Melinda is starting high school an outcast, rejected by her friends and the rest of the school for calling the cops at a summer party. With surprising humor and insight, she navigates the halls and grows increasingly isolated, retreating into herself and speaking less and less.
She finds solace and purpose in her year-long project for art class, which helps her come to terms with what happened to her at that party. When she realizes her former friend is in danger, she must find her voice again and speak up for both herself and others.
Published in 1999 but particularly timely in this age of #MeToo, Speak is a must-read for teen girls and women still working to find their own voices, and for boys and men seeking a greater understanding of how sexual assault and harassment actually affect women.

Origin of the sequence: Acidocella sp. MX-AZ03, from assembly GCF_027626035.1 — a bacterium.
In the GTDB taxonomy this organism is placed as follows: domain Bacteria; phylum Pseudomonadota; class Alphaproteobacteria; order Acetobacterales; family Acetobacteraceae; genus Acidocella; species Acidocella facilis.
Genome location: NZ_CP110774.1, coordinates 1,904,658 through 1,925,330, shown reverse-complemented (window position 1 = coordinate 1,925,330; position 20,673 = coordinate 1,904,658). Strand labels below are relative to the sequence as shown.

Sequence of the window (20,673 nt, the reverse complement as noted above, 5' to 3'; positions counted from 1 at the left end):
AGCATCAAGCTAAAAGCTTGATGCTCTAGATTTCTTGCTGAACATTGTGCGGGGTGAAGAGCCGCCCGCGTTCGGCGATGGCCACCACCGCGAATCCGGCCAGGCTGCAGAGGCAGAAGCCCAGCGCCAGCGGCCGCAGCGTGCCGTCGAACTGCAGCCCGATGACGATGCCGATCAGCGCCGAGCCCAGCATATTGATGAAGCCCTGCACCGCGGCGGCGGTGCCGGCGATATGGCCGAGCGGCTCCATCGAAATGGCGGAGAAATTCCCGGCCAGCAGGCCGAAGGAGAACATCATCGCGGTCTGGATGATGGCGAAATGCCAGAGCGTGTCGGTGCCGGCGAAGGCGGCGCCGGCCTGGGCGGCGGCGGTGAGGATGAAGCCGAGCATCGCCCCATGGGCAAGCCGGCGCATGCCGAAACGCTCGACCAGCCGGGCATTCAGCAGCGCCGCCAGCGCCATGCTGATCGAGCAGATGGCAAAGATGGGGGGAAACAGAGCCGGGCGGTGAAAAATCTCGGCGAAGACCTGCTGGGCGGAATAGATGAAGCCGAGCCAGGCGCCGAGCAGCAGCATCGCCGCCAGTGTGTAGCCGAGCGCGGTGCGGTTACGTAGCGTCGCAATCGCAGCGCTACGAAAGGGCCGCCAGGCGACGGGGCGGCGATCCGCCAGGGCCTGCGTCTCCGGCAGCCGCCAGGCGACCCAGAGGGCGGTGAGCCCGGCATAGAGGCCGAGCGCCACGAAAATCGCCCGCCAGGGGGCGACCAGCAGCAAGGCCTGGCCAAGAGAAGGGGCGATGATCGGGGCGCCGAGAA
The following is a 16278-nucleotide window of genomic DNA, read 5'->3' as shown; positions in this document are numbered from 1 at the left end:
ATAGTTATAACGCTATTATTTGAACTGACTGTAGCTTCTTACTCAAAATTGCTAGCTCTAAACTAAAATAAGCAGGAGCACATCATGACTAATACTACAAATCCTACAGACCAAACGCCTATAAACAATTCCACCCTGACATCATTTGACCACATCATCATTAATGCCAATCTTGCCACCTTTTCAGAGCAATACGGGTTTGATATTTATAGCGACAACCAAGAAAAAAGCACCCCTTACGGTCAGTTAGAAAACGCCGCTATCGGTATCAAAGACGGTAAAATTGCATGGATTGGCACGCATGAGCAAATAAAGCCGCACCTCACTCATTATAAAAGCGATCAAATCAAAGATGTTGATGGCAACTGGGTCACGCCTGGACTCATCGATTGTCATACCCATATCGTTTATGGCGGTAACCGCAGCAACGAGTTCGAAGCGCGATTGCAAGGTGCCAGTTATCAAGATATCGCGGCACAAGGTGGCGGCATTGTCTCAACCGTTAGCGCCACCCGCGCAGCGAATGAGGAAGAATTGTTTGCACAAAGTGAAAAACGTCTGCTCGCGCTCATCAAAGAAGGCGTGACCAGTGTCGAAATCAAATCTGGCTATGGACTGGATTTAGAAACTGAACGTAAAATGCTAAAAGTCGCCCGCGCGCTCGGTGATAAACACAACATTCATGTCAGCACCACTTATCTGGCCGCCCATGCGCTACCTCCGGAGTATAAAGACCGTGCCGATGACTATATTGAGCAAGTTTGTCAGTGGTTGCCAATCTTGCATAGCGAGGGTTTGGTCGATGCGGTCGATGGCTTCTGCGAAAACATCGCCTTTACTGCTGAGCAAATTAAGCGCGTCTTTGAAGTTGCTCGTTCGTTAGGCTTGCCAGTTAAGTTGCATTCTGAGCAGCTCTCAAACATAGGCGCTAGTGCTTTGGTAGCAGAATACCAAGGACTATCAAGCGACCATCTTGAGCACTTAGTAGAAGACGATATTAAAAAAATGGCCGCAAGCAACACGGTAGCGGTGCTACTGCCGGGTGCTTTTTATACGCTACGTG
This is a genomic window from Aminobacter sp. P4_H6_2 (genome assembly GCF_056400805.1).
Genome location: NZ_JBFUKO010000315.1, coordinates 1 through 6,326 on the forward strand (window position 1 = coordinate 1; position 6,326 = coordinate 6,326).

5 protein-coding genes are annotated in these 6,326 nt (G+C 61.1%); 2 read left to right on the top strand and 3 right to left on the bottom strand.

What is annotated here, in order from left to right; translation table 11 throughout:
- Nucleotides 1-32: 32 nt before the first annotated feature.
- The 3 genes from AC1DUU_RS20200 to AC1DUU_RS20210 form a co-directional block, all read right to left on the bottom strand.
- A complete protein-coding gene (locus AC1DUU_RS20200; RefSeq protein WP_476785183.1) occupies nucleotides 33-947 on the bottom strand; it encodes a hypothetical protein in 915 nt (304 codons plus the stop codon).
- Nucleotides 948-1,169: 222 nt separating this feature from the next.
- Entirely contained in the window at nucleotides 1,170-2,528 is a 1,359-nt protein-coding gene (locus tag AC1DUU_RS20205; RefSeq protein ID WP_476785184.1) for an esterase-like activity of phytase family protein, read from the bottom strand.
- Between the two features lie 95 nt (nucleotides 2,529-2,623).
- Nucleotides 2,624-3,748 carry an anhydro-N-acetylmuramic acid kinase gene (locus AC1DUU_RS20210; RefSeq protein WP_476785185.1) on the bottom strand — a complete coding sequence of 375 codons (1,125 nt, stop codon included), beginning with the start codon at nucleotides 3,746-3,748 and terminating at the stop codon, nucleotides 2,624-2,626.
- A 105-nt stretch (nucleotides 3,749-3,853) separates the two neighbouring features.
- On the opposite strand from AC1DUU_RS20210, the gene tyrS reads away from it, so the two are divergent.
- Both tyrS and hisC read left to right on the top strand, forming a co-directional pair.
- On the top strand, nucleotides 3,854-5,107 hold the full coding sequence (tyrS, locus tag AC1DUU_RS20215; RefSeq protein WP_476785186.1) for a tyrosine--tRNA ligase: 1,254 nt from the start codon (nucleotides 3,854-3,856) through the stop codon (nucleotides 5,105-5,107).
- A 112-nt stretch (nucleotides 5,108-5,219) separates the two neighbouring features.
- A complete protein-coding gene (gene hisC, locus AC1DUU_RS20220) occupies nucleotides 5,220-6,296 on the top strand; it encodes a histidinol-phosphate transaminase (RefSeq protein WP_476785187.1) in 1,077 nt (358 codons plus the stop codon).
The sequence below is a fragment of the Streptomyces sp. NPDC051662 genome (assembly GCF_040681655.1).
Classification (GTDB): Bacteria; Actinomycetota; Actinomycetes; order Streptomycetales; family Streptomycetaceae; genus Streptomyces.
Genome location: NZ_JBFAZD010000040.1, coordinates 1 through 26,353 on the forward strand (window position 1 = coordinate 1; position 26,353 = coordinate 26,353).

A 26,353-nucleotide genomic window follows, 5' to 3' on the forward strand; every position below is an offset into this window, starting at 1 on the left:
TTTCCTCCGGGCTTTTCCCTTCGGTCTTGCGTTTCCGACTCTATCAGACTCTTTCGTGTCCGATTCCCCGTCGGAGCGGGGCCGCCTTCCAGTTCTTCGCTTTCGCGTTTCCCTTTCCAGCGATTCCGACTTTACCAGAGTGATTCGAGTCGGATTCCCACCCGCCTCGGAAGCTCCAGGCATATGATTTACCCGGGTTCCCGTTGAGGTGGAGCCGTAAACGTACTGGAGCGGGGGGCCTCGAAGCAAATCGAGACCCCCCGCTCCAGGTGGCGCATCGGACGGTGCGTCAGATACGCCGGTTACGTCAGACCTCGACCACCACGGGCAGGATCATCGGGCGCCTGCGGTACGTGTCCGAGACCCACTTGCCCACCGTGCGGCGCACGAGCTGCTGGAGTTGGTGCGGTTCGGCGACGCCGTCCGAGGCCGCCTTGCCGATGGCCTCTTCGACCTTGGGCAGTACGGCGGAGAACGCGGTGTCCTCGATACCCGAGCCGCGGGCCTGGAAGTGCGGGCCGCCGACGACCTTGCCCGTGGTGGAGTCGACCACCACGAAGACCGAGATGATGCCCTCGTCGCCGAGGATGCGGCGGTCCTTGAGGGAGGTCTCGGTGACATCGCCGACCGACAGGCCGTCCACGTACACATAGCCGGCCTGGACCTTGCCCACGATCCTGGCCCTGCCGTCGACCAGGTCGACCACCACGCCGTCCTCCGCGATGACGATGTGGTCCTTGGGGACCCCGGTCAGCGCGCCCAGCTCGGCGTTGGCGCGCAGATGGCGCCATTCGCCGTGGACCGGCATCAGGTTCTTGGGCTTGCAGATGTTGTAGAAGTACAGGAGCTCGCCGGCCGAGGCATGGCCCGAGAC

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“Speak up for yourself–we want to know what you have to say.” From the first moment of her freshman year at Merryweather High, Melinda knows this is a big fat lie, part of the nonsense of high school. She is friendless, outcast, because she busted an end-of-summer party by calling the cops, so now nobody will talk to her, let alone listen to her.
As time passes, she becomes increasingly isolated and practically stops talking altogether. Only her art class offers any solace, and it is through her work on an art project that she is finally able to face what really happened at that terrible party: she was raped by an upperclassman, a guy who still attends Merryweather and is still a threat to her. Her healing process has just begun when she has another violent encounter with him. But this time Melinda fights back, refuses to be silent, and thereby achieves a measure of vindication.
In Laurie Halse Anderson’s powerful novel, an utterly believable heroine with a bitterly ironic voice delivers a blow to the hypocritical world of high school. She speaks for many a disenfranchised teenager while demonstrating the importance of speaking up for oneself.